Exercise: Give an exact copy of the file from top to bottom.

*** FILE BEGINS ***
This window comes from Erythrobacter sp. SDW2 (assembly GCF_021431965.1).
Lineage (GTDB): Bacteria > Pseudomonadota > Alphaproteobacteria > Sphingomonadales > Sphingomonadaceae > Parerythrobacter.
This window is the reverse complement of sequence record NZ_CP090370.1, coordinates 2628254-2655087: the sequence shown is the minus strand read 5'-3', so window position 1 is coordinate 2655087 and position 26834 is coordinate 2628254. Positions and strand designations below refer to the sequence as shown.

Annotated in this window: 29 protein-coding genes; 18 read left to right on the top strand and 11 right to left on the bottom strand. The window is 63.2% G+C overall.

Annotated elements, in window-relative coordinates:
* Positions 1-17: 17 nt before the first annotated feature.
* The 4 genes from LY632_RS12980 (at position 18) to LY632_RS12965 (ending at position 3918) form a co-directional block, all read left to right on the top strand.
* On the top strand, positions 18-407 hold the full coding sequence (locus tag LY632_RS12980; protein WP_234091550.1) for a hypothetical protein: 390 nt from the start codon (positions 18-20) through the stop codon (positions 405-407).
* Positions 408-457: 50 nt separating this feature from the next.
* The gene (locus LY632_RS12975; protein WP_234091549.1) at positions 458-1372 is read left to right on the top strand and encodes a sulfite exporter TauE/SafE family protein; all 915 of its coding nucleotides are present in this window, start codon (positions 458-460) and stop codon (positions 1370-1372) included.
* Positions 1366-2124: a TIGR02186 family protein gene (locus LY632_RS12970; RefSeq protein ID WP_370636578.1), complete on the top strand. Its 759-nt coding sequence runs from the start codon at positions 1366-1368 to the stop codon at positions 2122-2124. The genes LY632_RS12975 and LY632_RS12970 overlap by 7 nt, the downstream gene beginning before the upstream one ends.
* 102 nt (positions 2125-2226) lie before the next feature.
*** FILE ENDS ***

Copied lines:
This window comes from Erythrobacter sp. SDW2 (assembly GCF_021431965.1).
Lineage (GTDB): Bacteria > Pseudomonadota > Alphaproteobacteria > Sphingomonadales > Sphingomonadaceae > Parerythrobacter.
This window is the reverse complement of sequence record NZ_CP090370.1, coordinates 2628254-2655087: the sequence shown is the minus strand read 5'-3', so window position 1 is coordinate 2655087 and position 26834 is coordinate 2628254. Positions and strand designations below refer to the sequence as shown.

Annotated in this window: 29 protein-coding genes; 18 read left to right on the top strand and 11 right to left on the bottom strand. The window is 63.2% G+C overall.

Annotated elements, in window-relative coordinates:
* Positions 1-17: 17 nt before the first annotated feature.
* The 4 genes from LY632_RS12980 (at position 18) to LY632_RS12965 (ending at position 3918) form a co-directional block, all read left to right on the top strand.
* On the top strand, positions 18-407 hold the full coding sequence (locus tag LY632_RS12980; protein WP_234091550.1) for a hypothetical protein: 390 nt from the start codon (positions 18-20) through the stop codon (positions 405-407).
* Positions 408-457: 50 nt separating this feature from the next.
* The gene (locus LY632_RS12975; protein WP_234091549.1) at positions 458-1372 is read left to right on the top strand and encodes a sulfite exporter TauE/SafE family protein; all 915 of its coding nucleotides are present in this window, start codon (positions 458-460) and stop codon (positions 1370-1372) included.
* Positions 1366-2124: a TIGR02186 family protein gene (locus LY632_RS12970; RefSeq protein ID WP_370636578.1), complete on the top strand. Its 759-nt coding sequence runs from the start codon at positions 1366-1368 to the stop codon at positions 2122-2124. The genes LY632_RS12975 and LY632_RS12970 overlap by 7 nt, the downstream gene beginning before the upstream one ends.
* 102 nt (positions 2125-2226) lie before the next feature.